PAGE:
transacted business with it for six years through a What does not constitute : railroad upon highway.-- local agent of the company located at her place of An act of the Legislature (Laws of 1873, chap. 531) pro- residence, who, each pay day, was furnished with vided for the laying out of an avenue and the con- statements of the amount then due from the insured. struction of a horse railroad thereon by a company, This agent was, in March, 1874, removed, and no one but the use of steam power was not allowed. Plain- put in his place. Variations from the terms of the tiff, through whose lands the avenue was to runi, had policy had by mutual agreement been made on stre several interviews with the president of the company, eral occasious. Payment had been received by the
The following decisions were handed down Tuesday,
company by post-office order without objection. In affirmatively. Judgment below affirmed. Sayles v. March, 1874, seven days before the premium became Sims. Opinion by Church, Ch. J. due, the insured wrote the company, asking for a state- [Decided May 21, 1878.] ment of the amount of premium to become due, and inclosing a post-office order which she believed would
Provision thut corporations shall not plead, extends to cover the amount. The company did not answer this
their sureties.—The provisions of Laws 1850, chapter letter until after the day of payment had passed.
172, forbidding corporations to set up the defense of Held, that the company was estopped from claiming
usury, includes collateral contracts of individuals as that the insured had failed to pay the premium when
securities, guarantors or indorsers for corporations. due, and could not insist on a forfeiture of the policy
Accordingly where defendant indorsed a note for the for such non-payment. Judgment below affirmed.
accommodation of a corporation, which borrowed Meyer v. Knickerbocker Life Insurance Co. Opinion
money thereon, held, that he could not set up the deby Folger, J.
fense of usury. (Rosa v. Butterfield, 33 N. Y. 664, fol2. Tender of premiums when not necessary to keep lowed.) Judgment below affirmed. Stewart v. Bramalive policy.-The insured repeatedly offered to pay hall. Opinion by Andrews, J. the necessary premiums, but the offers were refused,
[Decided June 4, 1878. Reported below, 11 Hun, 139.] the company declaring that the policy had ceased. Held, that the insured need not on each following pay day make formal offer of payment to keep the policy
COURT OF APPEALS DECISIONS. alive. Ib.
НЕ [Decided May 21, 1878.]
June 11, 1878:
Baldwin v. Liverpool and Great Western Steam. Co. Transferee for precedent debt not holder for value.
(limited), No. 254, judgment affirmed; no opinion.A party taking a promissory note in payment of a
Burleigh v. Center, No.265, judgment affirmed; opinion precedent debt is not a bona fide holder for value so as
per Curiam.- -Curtis 1. Delaware, Lack. and Western
R. R. Co., No. 2022, judgment affirmed; opinion by to cut off the defense that the person transferring the
Miller, J. note had wrongfully diverted it from the purpose for
- Fillgrave v. Chappell, No. 261, judgment which it was intrusted to him. Judgment below re
affirmed; no opinion.— Goodwin v. Simonson, No. versed. Potts v. Meyer. Opinion by Church, Ch. J.
244, order affirmed; opinion by Miller, J.-Heiden[Decided May 28, 1878.]
heimer v. Mayer, No. 228, judgment affirmed; no opin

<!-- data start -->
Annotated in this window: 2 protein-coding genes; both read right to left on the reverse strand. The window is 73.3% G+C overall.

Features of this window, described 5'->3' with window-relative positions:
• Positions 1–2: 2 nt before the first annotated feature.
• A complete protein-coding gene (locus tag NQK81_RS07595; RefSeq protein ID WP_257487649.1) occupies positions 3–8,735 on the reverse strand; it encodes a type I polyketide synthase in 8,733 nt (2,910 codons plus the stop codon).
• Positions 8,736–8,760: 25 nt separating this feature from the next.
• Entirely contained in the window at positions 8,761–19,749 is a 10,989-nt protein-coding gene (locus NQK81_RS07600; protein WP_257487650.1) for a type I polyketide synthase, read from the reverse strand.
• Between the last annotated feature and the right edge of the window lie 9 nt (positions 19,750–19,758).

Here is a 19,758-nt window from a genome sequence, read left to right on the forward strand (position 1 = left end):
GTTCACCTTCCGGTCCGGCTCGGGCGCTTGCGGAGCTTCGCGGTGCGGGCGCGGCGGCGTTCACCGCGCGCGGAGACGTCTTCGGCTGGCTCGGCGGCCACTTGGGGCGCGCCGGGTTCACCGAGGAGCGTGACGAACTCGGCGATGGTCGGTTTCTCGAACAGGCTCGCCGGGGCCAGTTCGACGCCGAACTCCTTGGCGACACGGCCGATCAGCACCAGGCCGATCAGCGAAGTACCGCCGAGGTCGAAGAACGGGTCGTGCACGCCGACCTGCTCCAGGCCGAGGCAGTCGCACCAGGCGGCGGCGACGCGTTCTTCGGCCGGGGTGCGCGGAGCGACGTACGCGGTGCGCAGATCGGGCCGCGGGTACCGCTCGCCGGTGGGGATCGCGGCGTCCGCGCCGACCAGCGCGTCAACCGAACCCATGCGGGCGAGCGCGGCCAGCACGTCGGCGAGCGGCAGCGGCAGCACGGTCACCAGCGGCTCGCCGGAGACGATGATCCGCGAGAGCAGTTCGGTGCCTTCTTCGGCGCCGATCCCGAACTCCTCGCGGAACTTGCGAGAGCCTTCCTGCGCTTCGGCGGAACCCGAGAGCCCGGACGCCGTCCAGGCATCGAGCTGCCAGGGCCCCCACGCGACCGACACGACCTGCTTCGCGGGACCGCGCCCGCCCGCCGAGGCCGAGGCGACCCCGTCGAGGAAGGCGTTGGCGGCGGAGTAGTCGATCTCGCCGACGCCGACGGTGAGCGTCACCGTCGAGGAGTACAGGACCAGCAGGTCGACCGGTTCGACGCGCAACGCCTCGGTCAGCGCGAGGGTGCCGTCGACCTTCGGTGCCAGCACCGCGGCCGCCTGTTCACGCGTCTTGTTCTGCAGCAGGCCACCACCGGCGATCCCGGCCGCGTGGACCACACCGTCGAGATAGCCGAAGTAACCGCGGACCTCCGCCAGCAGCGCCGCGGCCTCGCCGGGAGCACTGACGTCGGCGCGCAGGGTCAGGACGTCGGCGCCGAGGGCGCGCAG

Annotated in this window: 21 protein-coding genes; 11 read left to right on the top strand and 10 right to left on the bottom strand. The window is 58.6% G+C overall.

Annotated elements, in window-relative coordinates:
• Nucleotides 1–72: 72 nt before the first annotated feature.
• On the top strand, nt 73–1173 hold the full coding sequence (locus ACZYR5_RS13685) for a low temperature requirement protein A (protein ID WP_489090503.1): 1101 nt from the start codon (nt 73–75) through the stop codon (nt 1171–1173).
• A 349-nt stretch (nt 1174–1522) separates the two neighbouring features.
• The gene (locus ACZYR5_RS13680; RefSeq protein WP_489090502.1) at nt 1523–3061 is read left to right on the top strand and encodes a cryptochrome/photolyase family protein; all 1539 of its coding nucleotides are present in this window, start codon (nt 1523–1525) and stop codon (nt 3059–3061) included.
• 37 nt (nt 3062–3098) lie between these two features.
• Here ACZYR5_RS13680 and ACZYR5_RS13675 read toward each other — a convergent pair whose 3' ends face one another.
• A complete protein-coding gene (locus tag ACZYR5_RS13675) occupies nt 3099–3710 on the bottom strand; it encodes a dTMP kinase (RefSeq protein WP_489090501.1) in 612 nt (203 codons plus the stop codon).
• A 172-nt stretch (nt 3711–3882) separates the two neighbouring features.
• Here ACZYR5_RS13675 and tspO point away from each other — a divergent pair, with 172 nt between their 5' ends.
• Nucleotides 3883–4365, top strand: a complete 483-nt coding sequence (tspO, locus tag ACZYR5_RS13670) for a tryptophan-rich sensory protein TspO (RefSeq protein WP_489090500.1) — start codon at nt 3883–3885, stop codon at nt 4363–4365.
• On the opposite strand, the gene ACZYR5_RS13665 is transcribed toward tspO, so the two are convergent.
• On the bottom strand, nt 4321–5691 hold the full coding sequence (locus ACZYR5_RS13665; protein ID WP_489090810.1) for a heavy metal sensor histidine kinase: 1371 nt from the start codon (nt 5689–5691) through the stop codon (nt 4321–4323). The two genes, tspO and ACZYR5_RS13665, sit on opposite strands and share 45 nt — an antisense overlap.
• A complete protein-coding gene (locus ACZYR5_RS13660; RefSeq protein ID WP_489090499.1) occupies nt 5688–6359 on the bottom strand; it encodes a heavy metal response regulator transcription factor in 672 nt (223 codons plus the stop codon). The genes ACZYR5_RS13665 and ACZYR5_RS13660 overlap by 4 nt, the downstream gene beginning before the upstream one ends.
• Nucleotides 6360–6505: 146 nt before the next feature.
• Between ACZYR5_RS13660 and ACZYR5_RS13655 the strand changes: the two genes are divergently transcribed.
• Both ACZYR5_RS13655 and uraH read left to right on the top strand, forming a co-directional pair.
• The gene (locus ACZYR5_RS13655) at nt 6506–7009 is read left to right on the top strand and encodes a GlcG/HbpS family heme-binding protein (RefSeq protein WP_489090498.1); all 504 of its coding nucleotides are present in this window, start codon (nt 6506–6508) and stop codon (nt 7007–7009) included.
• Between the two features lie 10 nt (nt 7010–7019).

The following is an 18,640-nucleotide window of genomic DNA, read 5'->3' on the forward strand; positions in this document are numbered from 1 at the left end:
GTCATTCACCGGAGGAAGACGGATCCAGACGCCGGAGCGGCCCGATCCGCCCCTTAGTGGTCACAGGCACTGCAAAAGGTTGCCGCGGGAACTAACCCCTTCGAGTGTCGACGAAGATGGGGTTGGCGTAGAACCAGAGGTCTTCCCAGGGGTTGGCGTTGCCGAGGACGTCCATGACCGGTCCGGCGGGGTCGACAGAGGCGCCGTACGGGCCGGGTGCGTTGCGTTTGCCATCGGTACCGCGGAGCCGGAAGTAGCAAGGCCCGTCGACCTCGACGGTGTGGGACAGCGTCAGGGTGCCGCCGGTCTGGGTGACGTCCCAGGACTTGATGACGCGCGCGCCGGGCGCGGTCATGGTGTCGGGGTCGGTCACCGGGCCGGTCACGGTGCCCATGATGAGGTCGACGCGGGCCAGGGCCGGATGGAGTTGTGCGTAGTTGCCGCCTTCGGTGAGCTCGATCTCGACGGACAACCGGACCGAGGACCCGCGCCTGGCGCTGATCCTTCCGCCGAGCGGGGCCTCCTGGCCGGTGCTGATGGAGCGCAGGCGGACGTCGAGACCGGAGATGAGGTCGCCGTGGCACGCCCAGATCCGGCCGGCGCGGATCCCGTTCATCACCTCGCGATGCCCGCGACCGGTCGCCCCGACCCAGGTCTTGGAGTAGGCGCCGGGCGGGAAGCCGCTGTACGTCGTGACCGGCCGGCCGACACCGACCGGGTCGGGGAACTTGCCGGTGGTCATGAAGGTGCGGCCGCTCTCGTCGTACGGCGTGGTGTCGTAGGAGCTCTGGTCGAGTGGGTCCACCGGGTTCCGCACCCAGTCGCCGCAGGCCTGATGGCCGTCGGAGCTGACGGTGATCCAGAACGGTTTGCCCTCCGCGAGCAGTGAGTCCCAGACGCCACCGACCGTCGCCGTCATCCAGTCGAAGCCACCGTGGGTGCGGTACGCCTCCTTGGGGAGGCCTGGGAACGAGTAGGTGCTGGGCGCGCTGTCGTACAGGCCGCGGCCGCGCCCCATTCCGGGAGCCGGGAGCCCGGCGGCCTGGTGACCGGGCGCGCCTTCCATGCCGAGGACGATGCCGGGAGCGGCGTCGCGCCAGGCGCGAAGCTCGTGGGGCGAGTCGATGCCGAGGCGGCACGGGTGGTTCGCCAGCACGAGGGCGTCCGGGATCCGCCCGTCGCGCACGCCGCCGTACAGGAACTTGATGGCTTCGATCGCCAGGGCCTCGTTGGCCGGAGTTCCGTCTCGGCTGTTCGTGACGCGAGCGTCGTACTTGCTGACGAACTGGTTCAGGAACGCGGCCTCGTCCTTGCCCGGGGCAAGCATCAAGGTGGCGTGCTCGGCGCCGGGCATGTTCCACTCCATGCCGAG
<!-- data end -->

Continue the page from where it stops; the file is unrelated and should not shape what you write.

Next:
ion.-Hiscock v. Harris, No. 157, order affirmed and REMOVAL OF CAUSE.
judgment absolute for defendants on stipulation, with Corporation entitled to benefit of act of 1807 : verifica
costs; opinion by Audrews, J.-Jackson v. Johnson, tion by president of corporation sufficient.-The pro
No. 232, judgment reversed and new trial ordered, unvision of the United States Statute of March 2, 1867,
less plaintiff stipulates to reduce recovery in the sum for the removal of causes to the Federal courts where
of $847.13 and interest from March 3, 1868, in which the action in the State court is between citizens of
event judgment as so modified affirmed, without costs differeut States, applies to corporations as well as indi
to either party in this court; opinion by Andrews, J. viduals, and a petition by a corporation, signed in its
- Tyng v. Halsted, No. 412, dismissed, with costs of name and verified by its president, accompanied by an
one appeal only; opinion by Church, Ch. J. affidavit of the president setting forth the required facts, is a compliance with the provision of the act requiring a citizen to make and file such petition and
NEW BOOKS AND NEW EDITIONS. affidavit, etc., and entitles the corporation making it
DALY's REPORTS, VOL. VI. and complying with the statute in other respects to a removal of the cause. The case of Cooke v. State Na
Reports of cases argued and determined in the Court of Com.
mon Pleas for the City and County of New York. By tional Bank, 52 N. Y. 96, in form holding that a cor
Charles P. Daly, LL. D., Chief Justice of the Court.
Vol. VI. New York: Baker, Voorhis & Co., 1878. poration could not make the affidavit required by the act of 1867,
THERE are quite a number of interesting cases in final disposition of that case, and it was not intended
this volume, among which we will notice these: to lay down a rule which would govern other cases.'
Smith v. Reed, p. 33: A boarding-house keeper was Judgment below reversed. Mix v. Andes Insurance
held liable for the loss of a boarder's property by theft, Co. Opinion by Earl, J.
committed by a stranger permitted by a servant, in the [Decided May 28, 1878. Reported below, 9 Hun, 397.]
employ of the boarding-house keeper, to go into the
boarder's room. Hoffman v. Gallaher, p. 42: Plaintiff SURETYSHIP.